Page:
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Blind Idiot God released their first album in 23 years, played a release show (full set video), schedule another show

Blind Idiot God

Experimental instrumental rockers Blind Idiot God‘s career dates back about three decades, to when they released their Martin Bisi-produced 1987 self-titled debut on SST. Two Bill Laswell-produced albums followed, Undertow (released in 1988 on Laswell’s Enemy label) and Cyclotron (released in 1992 on John Zorn‘s Avant label), and then the band’s studio output stalled for 23 years — though they did record the song for the opening credits of Alex Winter’s 1993 film Freaked with huge B.I.G. fan Henry Rollins on vocals — until they put out their fourth LP this year. The album’s called Before Ever After, is available on original guitarist Andy Hawkins’ label Indivisible Music, and Andy co-produced it with Bill Laswell.

The band went through a few lineup changes before releasing the record. Andy Hawkins has been joined by Khanate drummer Tim Wyskida since 2001 (original drummer Ted Epstein left in 1996), and though original bassist Gabriel Katz played on the new record, he was replaced by Will Dahl in 2012 due to his problems with tendinitis and hearing loss (which also were part of what delayed the new record). Jason Bailey reviewed the album over at Invisible Oranges, writing:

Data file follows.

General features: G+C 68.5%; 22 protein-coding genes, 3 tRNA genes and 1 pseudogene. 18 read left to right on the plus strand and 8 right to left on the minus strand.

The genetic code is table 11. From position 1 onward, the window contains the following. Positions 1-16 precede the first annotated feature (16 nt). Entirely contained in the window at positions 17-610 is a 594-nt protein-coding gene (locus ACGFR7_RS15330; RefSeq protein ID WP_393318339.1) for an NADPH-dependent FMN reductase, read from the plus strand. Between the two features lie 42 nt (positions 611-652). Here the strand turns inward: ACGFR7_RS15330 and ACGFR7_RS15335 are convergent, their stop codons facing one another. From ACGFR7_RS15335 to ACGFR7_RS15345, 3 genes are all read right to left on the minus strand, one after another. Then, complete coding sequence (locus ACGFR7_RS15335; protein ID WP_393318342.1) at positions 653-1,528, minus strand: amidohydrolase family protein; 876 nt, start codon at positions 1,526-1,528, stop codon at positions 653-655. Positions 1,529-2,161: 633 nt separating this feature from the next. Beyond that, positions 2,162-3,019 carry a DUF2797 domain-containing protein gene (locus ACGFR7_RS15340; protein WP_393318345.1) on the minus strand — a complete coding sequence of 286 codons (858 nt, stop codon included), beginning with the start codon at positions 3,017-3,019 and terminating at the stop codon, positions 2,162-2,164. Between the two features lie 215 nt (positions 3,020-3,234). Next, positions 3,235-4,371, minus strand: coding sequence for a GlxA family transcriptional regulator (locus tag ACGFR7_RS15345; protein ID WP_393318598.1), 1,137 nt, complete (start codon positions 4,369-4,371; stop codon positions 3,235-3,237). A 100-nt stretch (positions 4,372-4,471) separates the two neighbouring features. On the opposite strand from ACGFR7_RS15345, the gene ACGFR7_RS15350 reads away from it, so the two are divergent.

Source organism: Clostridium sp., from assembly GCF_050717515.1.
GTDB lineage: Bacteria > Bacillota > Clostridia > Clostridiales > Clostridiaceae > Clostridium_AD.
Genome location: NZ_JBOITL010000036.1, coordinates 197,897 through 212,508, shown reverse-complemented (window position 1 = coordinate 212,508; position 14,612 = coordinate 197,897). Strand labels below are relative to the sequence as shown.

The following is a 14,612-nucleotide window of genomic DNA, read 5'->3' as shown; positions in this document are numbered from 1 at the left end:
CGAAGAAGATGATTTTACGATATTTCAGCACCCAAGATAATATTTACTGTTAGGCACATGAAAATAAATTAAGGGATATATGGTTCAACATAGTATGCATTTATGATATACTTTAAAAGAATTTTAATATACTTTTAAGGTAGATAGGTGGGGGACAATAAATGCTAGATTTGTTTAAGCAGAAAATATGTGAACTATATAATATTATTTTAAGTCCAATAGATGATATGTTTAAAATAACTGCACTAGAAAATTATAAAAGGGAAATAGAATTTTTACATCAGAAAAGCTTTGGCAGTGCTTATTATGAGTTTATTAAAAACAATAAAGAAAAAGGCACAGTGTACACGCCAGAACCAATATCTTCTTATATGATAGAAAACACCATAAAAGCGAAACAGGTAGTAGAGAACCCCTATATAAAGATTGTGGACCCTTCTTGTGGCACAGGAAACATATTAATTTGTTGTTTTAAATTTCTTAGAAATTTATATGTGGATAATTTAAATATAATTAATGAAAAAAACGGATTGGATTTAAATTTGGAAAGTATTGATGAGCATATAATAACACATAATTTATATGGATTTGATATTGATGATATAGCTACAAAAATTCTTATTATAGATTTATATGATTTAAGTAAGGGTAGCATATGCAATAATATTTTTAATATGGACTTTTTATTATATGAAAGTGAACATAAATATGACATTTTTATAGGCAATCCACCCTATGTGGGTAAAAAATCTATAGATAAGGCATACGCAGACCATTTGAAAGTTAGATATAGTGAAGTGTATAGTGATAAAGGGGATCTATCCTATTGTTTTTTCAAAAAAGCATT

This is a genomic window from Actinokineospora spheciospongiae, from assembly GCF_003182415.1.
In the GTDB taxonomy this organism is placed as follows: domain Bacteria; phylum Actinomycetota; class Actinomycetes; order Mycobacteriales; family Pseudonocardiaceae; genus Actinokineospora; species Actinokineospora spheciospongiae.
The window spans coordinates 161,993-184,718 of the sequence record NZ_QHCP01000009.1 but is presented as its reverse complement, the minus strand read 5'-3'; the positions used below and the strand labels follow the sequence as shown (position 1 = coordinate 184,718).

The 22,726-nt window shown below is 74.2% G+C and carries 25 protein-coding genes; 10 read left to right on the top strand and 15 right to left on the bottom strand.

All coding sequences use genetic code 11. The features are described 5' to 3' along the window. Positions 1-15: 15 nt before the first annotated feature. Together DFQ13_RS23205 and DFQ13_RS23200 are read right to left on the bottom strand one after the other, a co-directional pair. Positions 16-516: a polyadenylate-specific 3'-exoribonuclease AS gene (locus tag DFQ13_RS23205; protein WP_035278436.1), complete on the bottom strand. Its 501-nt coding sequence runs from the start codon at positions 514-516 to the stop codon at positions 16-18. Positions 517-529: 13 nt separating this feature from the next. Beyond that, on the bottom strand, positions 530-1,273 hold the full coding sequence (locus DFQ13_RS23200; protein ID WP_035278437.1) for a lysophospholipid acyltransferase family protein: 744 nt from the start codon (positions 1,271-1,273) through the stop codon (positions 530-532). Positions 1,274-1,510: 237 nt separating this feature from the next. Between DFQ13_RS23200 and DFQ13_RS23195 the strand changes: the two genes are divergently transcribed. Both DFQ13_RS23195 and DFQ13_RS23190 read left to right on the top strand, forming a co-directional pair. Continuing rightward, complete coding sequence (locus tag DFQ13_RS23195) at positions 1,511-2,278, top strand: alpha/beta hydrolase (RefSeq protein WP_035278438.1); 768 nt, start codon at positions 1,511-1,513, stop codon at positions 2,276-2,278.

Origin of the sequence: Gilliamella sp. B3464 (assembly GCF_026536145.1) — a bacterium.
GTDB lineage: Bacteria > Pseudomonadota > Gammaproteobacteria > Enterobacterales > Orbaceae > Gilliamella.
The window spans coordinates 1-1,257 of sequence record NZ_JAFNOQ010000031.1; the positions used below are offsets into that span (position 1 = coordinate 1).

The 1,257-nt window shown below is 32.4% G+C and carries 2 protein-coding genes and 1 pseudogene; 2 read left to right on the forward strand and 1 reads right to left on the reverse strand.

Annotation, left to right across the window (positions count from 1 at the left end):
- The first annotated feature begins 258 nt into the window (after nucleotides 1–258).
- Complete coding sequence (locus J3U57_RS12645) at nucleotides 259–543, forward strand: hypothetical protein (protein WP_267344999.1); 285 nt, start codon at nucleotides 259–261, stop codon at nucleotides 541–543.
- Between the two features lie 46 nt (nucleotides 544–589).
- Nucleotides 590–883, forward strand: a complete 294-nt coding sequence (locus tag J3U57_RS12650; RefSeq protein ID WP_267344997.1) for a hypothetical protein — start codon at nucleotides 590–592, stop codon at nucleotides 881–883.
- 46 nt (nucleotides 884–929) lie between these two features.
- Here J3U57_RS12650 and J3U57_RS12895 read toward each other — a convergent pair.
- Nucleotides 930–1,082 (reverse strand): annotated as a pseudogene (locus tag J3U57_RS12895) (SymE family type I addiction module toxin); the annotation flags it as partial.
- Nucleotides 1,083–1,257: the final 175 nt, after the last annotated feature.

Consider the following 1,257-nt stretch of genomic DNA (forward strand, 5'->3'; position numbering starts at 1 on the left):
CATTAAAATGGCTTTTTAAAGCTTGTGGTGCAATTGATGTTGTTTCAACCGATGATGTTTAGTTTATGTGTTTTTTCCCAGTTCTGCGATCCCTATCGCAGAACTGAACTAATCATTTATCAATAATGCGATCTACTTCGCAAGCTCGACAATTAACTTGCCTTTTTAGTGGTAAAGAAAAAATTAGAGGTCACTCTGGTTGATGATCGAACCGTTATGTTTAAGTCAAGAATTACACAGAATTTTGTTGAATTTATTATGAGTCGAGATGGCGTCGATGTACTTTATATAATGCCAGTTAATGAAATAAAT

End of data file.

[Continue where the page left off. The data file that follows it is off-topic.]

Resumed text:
The record follows a loose structure of alternating between songs that show off the more heavy and dissonant side of the band and those that feature more of the dub and funk influences that separate the group from other loud instrumental acts. So, a track like “Earthmover” that sounds like a Berklee thesis in stoner metal is followed by a psychoactive reggae jam like “Night Driver.” These sonically split personalities could make for a disorienting listen, especially given the protracted nature of the album’s recording sessions, but BIG are ambitious and talented enough to pull it all off.

You can stream two of the heavier tracks, “Antiquity” and “Wheels of Progress,” below.

B.I.G. played a release show for the new album earlier this month at The Paper Box in Brooklyn (presented by Invisible Oranges), which unARTig caught and has full-set video of, which you can watch below. To compare, he also uploaded a full set of theirs from 1989 (camera work by Oliver Müller, Karsten Schulze & Thomas Schulze), and you can watch that below too.

Their next show happens April 17 at Saint Vitus with Insect Ark, the project of past Michael Gira collaborator Dana Schecter. Tickets are on sale.

Song streams and videos below…

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